That being said, there are plenty of interviews in the show, as well as solid audio from the various characters Wilson encounters. This leads me to believe that for the more “set up” situations, Wilson (or a small crew) has at least placed lapel mics or other additional audio methods for certain scenes. But, with modern audio technology, it’s very likely that Wilson can get by just fine with his camera, an attachable mic, and his own creative solutions to weave in organic sound with his voiceover narration.
However, the goal of the show—as well as any good documentary production—isn’t to set the scene for perfect lighting, audio, and performances. Instead, it’s to be there to let situations develop on their own. And, Wilson does a great job with his interviews, as well. As someone who’s shot many interviews while simultaneously being behind the camera and conducting the interview itself, it can be a tricky endeavor.
You can see in many examples that some subjects are a bit disarmed, at first, to be talking more to a camera than a person. Wilson wisely uses this to an advantage and, with his soft spoken demeanor, can quickly coax a subject to open up about themselves, as well as their uncomfortableness at his recording.
Document and Record Everything
In an interview with Indiewire, Wilson opens up a bit more about his obsession with documenting and recording everything.
That’s what I feel like video and film can do best is create an archive, a document of a very specific time and place. And, I’m always worried about losing things. I like to include as much of it and preserve as much of it as I can.-John Wilson
We see examples of this in the show. In addition, Wilson shows copious amounts of old tapes from his earlier camera recordings, as well as detailed journals documenting his daily schedules and activities over the years.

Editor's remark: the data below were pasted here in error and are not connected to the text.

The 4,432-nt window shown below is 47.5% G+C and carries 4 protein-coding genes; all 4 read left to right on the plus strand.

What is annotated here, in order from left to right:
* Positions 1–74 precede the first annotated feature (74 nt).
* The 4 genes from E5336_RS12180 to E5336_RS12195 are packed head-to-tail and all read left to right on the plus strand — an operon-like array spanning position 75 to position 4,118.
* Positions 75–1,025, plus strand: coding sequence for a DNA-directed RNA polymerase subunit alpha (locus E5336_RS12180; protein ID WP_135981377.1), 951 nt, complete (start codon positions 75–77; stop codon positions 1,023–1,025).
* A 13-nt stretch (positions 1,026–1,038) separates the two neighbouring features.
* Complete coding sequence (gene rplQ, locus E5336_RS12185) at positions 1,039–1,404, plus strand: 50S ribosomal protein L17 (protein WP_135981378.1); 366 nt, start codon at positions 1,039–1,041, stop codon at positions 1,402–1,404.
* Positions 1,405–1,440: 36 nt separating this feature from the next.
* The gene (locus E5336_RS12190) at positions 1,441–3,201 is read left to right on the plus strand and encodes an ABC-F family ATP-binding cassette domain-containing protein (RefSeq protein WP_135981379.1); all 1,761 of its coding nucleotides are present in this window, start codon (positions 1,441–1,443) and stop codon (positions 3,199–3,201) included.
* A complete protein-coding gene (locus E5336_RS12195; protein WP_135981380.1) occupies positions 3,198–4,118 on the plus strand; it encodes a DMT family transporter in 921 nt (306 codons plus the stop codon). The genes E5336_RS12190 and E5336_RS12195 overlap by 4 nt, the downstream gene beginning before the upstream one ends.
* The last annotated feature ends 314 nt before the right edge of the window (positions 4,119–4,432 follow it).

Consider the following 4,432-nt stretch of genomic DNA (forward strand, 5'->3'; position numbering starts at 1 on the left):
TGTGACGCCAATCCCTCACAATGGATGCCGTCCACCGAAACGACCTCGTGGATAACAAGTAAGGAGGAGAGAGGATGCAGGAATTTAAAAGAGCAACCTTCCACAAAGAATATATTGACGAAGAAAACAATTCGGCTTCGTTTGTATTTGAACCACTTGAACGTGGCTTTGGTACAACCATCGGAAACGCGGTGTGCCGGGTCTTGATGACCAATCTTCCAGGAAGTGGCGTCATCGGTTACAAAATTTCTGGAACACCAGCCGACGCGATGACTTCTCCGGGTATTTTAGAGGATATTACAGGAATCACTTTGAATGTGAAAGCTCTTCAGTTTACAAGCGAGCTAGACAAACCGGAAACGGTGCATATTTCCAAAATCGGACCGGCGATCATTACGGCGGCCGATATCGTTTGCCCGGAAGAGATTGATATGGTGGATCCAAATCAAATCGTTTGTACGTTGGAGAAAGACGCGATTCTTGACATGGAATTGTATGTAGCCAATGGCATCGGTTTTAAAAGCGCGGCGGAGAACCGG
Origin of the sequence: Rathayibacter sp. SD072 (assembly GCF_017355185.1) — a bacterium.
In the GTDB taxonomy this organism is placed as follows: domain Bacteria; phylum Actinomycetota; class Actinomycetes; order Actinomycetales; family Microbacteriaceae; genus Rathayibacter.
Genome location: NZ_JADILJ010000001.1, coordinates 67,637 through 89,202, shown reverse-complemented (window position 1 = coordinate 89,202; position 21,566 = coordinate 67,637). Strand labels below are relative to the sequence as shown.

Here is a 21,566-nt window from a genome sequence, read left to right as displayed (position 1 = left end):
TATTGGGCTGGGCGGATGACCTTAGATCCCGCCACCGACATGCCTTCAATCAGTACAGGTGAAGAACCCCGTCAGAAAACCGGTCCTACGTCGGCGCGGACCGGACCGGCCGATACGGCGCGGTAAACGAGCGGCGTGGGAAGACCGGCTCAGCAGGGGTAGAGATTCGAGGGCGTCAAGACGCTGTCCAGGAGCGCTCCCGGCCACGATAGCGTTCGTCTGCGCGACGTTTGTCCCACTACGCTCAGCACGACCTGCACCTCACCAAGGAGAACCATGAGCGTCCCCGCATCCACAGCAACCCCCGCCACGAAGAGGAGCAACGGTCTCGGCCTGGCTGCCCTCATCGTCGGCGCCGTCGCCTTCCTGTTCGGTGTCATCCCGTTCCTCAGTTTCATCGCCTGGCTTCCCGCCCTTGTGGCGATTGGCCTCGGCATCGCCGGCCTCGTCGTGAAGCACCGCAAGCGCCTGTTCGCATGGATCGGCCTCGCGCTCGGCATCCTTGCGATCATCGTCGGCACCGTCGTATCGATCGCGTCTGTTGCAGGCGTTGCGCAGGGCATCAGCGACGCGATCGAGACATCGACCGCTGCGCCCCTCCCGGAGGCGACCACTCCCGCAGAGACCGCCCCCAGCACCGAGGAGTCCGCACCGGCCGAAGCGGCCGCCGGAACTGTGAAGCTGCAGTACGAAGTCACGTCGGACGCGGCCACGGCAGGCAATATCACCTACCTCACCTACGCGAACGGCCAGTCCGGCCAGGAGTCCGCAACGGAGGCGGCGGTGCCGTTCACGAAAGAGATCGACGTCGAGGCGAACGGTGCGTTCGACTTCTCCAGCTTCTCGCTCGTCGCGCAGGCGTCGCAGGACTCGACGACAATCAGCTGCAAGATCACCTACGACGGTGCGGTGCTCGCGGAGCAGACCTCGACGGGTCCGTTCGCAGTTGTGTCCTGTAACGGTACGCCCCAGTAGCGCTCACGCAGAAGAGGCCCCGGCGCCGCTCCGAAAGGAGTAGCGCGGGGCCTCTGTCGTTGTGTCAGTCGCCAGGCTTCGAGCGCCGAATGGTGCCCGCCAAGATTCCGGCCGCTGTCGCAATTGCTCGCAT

To some, it might seem a bit extreme, and it certainly might be the only approach for a certain personality type. However, if we look closer at this “always recording” approach, we can learn a great deal about how documentarians develop their craft and worldview. It’s amazing that, even while making himself the subject of the show, Wilson can so objectively look at himself and the various subjects that he encounters. And, if you watch a few episodes of the show you’ll see, Wilson encounters some very crazy subjects and situations. However, with his seasoned approach, he stays objective and in the moment.
Find the Comedy, Don’t Create It
Finally, at the end of the day, How to with John Wilson is a comedy. As you can see in one of his earlier videos documenting a trip to the Sundance Film Festival with Vimeo, his unique ability to blend documentary and comedy has always offered a funny and fascinating look into the world around him.
However, even with big comedic names like Nathan Fielder and HBO attached, Wilson’s approach has clearly remained the same as he finds the comedy rather than creates it. Sure, there are some very odd and comedically-primed subjects that Wilson explores. However, the jokes are never on them, as Wilson allows his camera to simply find the funniest and best out of any situation.
If you’re interested in documentary and have an eye for comedy yourself, it’s a perfect program to study simply for how Wilson uses his camera. His focus on comedic compositions and framing, his open-hearted interviews and narration, and the overall style of the show indeed teaches viewers “how to” with John Wilson in regards to his documentary filmmaking craft.
Cover image via HBO.